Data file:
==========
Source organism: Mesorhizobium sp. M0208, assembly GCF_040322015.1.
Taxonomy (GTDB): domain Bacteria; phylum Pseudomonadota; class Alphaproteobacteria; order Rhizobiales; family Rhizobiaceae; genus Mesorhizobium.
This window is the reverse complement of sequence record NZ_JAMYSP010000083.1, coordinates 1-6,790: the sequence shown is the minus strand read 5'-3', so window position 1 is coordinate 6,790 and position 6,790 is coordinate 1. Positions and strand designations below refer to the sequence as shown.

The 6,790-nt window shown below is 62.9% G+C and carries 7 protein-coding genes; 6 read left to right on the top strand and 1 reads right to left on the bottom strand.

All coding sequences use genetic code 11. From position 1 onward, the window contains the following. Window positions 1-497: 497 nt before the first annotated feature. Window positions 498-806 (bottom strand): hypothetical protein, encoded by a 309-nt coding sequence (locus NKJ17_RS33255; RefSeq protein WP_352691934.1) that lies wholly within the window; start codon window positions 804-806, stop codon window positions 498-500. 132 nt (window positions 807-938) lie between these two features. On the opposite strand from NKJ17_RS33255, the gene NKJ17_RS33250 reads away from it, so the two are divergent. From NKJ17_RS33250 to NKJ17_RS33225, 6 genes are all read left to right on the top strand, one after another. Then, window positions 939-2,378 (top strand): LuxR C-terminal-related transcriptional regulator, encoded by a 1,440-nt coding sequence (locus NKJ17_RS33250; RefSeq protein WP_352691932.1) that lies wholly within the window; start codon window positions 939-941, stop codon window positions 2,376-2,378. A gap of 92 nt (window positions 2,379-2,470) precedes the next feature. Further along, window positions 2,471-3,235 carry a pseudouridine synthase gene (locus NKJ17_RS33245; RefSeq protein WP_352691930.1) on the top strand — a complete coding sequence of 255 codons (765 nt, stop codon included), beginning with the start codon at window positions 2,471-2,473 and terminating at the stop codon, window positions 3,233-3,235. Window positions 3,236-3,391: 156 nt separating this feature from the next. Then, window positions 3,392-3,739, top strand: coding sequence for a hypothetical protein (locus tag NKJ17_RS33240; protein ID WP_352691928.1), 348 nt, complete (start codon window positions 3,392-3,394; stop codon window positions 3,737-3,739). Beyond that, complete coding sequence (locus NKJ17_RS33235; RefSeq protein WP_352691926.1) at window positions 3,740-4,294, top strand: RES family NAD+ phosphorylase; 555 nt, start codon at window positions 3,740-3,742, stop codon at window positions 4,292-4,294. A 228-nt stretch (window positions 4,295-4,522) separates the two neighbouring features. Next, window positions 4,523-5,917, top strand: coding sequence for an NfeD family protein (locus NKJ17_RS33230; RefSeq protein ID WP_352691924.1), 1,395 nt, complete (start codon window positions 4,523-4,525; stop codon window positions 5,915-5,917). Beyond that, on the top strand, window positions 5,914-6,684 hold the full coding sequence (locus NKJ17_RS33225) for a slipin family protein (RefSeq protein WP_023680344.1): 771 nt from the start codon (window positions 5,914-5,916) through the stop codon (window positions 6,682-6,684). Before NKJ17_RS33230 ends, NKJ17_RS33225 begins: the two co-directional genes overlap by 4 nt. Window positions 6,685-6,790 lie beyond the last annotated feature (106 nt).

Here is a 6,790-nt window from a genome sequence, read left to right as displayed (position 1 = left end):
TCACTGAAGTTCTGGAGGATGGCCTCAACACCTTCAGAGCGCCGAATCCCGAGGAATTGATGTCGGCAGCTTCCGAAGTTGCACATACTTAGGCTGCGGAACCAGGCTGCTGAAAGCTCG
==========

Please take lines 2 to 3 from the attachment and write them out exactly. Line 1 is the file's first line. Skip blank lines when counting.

Taxonomy (GTDB): domain Bacteria; phylum Pseudomonadota; class Alphaproteobacteria; order Rhizobiales; family Rhizobiaceae; genus Mesorhizobium.
This window is the reverse complement of sequence record NZ_JAMYSP010000083.1, coordinates 1-6,790: the sequence shown is the minus strand read 5'-3', so window position 1 is coordinate 6,790 and position 6,790 is coordinate 1. Positions and strand designations below refer to the sequence as shown.